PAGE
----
By Pete Decker
Puppies are born without teeth and begin teething at about three weeks. Those sharp little puppy teeth are called deciduous or “milk teeth.”
By the time puppies are six to eight weeks old, they have a complete set of 28 teeth that are also known as “baby teeth.”
Similar to human babies, puppies target various objects to gnaw at and chew on in order to ease the itching of gums and discomfort during this phase.
Some dogs, however, never seem to outgrow the need to chew even after the puppy teeth phase is long over.
Puppy teeth timeline
Did you know that your puppy’s age can be determined by taking a look at its teeth? While different breeds vary in terms of the timing for puppy teeth eruption, most of the progression follows a similar timeline.
- The first sets of teeth that appear at about three weeks of age are the incisors. A total of six incisors are found at the front of a puppy’s mouth.
- The next teeth to arrive are the sharpest of the lot and are known as canines. These have a needle-like appearance and erupt at around four weeks.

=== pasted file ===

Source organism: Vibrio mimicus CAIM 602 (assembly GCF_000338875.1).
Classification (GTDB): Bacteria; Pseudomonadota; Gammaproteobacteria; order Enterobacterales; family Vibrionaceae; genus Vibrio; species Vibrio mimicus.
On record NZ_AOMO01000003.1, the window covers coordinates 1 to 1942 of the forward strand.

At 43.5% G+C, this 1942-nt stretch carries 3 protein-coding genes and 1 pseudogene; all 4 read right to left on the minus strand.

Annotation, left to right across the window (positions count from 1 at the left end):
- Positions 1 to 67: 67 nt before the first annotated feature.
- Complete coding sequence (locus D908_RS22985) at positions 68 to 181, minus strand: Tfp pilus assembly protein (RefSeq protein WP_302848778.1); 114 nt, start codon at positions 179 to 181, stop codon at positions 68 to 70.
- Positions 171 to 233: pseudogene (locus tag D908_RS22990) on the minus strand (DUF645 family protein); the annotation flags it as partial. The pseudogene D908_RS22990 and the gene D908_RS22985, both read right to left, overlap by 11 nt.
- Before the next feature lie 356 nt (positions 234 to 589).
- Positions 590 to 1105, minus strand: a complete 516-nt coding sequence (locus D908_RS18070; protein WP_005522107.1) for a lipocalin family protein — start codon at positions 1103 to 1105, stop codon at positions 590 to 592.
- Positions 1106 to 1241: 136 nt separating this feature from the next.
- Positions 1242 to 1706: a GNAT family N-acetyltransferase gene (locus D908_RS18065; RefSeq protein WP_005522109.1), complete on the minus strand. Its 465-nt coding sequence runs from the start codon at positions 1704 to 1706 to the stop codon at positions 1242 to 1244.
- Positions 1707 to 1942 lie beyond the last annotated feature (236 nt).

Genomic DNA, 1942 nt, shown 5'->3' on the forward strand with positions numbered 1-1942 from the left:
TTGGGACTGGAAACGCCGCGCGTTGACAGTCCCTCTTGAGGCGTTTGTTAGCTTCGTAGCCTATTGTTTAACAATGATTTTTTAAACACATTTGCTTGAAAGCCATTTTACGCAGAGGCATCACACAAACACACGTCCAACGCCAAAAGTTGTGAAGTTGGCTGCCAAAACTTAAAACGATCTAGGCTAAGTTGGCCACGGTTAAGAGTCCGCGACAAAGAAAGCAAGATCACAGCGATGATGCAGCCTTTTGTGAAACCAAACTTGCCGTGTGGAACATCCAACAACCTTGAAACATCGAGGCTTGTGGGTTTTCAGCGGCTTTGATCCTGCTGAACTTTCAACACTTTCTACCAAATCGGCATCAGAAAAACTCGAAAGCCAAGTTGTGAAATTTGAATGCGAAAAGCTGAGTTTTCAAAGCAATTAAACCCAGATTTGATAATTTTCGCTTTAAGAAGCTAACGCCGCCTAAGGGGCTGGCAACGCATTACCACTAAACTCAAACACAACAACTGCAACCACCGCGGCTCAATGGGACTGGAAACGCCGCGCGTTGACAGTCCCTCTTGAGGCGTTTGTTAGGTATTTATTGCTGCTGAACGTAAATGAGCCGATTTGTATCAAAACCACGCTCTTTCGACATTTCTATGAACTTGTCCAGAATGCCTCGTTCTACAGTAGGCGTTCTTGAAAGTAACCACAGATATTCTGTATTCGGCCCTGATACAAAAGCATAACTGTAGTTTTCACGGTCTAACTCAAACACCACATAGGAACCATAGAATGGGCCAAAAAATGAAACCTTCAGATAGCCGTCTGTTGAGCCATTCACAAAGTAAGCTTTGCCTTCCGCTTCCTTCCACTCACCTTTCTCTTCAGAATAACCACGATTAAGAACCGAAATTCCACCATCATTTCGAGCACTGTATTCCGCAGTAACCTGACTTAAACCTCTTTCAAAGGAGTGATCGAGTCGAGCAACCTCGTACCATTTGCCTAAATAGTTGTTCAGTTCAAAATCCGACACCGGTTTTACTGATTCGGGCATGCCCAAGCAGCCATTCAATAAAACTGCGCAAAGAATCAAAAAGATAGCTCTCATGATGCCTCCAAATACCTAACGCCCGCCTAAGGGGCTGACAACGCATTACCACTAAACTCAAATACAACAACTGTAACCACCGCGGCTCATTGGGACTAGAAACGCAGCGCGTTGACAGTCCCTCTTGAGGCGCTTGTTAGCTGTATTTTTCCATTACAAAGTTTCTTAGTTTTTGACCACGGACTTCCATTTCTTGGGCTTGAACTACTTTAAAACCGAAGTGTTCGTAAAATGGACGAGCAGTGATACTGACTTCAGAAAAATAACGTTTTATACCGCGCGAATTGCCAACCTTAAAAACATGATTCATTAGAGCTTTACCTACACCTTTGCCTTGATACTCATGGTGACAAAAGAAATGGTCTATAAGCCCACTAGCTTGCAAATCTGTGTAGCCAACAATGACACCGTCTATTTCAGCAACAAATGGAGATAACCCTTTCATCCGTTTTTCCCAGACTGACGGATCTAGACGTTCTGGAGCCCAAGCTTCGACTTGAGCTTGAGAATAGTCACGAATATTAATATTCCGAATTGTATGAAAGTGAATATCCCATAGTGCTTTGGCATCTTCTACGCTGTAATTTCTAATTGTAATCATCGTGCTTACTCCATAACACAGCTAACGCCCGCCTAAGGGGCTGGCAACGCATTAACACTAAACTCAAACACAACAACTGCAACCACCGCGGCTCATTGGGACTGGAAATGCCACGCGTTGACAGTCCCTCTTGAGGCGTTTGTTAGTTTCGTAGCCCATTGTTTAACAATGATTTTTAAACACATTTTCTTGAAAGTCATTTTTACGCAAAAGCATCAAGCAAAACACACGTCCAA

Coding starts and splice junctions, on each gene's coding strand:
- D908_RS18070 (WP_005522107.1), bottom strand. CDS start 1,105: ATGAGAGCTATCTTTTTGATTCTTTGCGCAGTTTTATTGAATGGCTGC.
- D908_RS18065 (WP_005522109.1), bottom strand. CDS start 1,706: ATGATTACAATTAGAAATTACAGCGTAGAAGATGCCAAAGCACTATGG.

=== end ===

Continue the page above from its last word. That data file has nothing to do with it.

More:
- Next come the premolars and molars, which begin to poke their way through the gums between three and six weeks.
- By six to eight weeks, your puppy will have gotten its last set of molars.
Easing puppy teeth pain
A teething puppy, unlike a teething baby, won’t cry and fuss with the pain of teething. Instead, your little bundle of fur will be more likely to chew on any object he might be able to get into his mouth.
That’s where your discretion should come into play.
As a pet parent, it is your responsibility to offer safe, good-quality chew toys to your puppy to help ease the discomfort of teething.
Good chew toys are flexible, soft and bend easily. Avoid anything that is hard, breakable or difficult to bend.
Caring for puppy teeth
Most veterinarians believe the earlier your puppy gets accustomed to having you handling its mouth, the better it will be for his dental and oral care in the future.
Starting in a slow and playful way will make it easier for both of you.
Brushing regularly with a soft-bristled toothbrush using toothpaste made specifically for puppies will help keep cavities and health problems at bay.
Pete Decker is the lead editor at TheGoodyPet.com. Pete loves to share his passion for pets through snippets of interesting and helpful information. You can find more from Pete on his website or by following The Goody Pet on Twitter or Facebook.